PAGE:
The Evolution of FISM's Grading System

Written by Aldo Ghiurmino

Credits: Pictures provided by Aldo Ghiurmino

Magic competitions across the globe rely on the FISM grading system to fairly evaluate participants.

This system has seen remarkable changes over the years, shaping the way we assess magical performances. Join us as we explore the journey of this system, from its intricate beginnings to the innovative approaches of the new millennium.


The Grading System Until 2000 (Lisbon)
Before the Lisbon Convention in 2000, the FISM grading system was a labyrinth of intricacies. It assigned grades based on the contest category and the specific aspects examined. To demystify the grading system in use until Lisbon (2000):


Showmanship, the art of presenting an act in an engaging and entertaining way, could earn a magician a maximum of 20 or 50 points, depending on the contest category.


Post-performance, judges' scores were tallied and averaged to determine the magician's success. Achieving a Grand Prix required a minimum of 85 points, a 1st place required at least 80 points, while 75 was the threshold for 2nd place, and 70 secured a 3rd place.


From 2003: A New Era of Evaluation
In 2003, the FISM grading system underwent a significant transformation.

Article 7/b of FISM Contest Rules and Procedures introduced a paradigm shift, expanding the aspects to be evaluated from four to six.

Alongside showmanship, technique, and originality, two new dimensions were introduced: entertainment value and the magic atmosphere. This change aimed to offer a holistic evaluation of magical performances, recognizing the significance of captivating audiences and creating a magical ambiance.



July, 2023: A New Approach
On July 21st, 2023, a groundbreaking innovation was unveiled. A new approach for hosting FISM Qualified Contests was introduced, known as FQCS 2.0.

This development equips the global magic community with a powerful tool to organize Qualified Competitions in harmony with the FISM World and Continental Championships.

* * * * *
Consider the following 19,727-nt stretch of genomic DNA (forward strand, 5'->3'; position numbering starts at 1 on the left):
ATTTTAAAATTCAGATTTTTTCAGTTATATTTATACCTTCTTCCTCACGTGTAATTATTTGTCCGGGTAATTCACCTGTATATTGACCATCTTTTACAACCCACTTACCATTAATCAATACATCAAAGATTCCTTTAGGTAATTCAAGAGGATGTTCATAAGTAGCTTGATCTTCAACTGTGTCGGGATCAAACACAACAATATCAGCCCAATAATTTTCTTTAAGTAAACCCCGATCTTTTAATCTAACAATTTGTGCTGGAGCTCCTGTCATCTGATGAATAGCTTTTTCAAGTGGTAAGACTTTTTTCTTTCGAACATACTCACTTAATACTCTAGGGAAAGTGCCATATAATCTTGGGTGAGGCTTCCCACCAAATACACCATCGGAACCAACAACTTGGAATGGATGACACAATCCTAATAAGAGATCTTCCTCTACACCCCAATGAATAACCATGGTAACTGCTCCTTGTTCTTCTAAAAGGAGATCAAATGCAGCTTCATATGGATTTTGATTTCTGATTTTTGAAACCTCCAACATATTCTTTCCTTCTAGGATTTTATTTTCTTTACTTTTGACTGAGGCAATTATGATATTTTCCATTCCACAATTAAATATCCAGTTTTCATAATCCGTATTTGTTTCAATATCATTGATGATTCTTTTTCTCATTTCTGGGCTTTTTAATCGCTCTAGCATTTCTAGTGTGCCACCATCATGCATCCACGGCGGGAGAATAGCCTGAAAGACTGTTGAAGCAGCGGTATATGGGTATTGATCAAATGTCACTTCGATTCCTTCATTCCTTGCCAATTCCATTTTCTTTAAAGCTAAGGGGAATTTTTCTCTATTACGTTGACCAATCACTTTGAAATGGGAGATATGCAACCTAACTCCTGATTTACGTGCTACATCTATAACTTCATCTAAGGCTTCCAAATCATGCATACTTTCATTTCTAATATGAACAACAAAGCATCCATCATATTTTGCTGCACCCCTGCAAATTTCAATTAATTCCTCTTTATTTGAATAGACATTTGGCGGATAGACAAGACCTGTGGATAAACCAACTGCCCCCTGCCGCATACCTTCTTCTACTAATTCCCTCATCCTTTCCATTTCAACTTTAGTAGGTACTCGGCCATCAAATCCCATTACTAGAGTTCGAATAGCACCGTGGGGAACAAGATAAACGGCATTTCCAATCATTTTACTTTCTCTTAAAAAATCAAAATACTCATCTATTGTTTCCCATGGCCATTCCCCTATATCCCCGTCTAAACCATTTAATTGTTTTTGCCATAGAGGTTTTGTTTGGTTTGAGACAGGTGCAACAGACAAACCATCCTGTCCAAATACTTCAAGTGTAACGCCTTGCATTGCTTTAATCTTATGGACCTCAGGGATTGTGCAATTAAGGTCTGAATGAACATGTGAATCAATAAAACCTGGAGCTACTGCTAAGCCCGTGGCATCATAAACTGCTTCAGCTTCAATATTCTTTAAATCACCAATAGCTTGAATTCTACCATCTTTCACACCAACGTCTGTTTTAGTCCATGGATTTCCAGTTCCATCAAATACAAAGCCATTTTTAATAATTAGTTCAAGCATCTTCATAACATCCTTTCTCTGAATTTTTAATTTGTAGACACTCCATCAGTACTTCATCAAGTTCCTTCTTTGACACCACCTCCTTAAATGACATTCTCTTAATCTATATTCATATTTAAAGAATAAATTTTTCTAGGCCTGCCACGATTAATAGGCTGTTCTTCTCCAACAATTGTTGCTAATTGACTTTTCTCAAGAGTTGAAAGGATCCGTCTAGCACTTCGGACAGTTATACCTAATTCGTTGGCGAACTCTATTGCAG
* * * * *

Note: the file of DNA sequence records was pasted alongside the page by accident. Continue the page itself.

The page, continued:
There is a UNIQUE grading system that the judges will use (see figure below: the 2 colummn on the left side of the form) but the awards in a FISM Qualified Regional Contest will be appointed on the basis of the third column (on thr right). 


The ongoing evolution of the FISM grading system signifies the magic community's commitment to staying current with the ever-changing landscape of magic.

It ensures a fair and comprehensive assessment of magical artistry, reflecting a field that is vibrant, relevant, and always focused on showmanship, technique, originality, entertainment value, and the enchanting magic atmosphere that continues to mesmerize audiences worldwide.


About the Author:

Aldo Ghiurmino joined the Club Magico Italiano (CMI) in Bologna in 1989 and was recognized with the esteemed "Premio Garatti" in 2006 for his outstanding contributions to "Magia Moderna" magazine. In 2014, he was appointed as the historian and archivist of CMI, highlighting his commitment to historical research in magic.

Aldo is a founding member of Masters of Magic and co-authored a booklet on Italian magic history. He hosted a segment on the Web TV of Masters of Magic from 2008 to 2013, receiving recognition for his contributions.

His written work extends beyond articles, with translations and publications of books like "Card Fictions" and "The Art of Switching Decks" in Italian. He's authored lecture notes and two books, including "Fism, the Book" and "Moroso e Dhotel una storia di amicizia e di magia."

Aldo's presence in the magic community is not limited to writing. He's an active participant in major magic conventions in Italy, serving as a translator, lecturer.

As a speaker, he regularly engages in historical magic conventions and contributed to the blog of the Congress in FISMITALY 2015 alongside prominent figures in the magic world.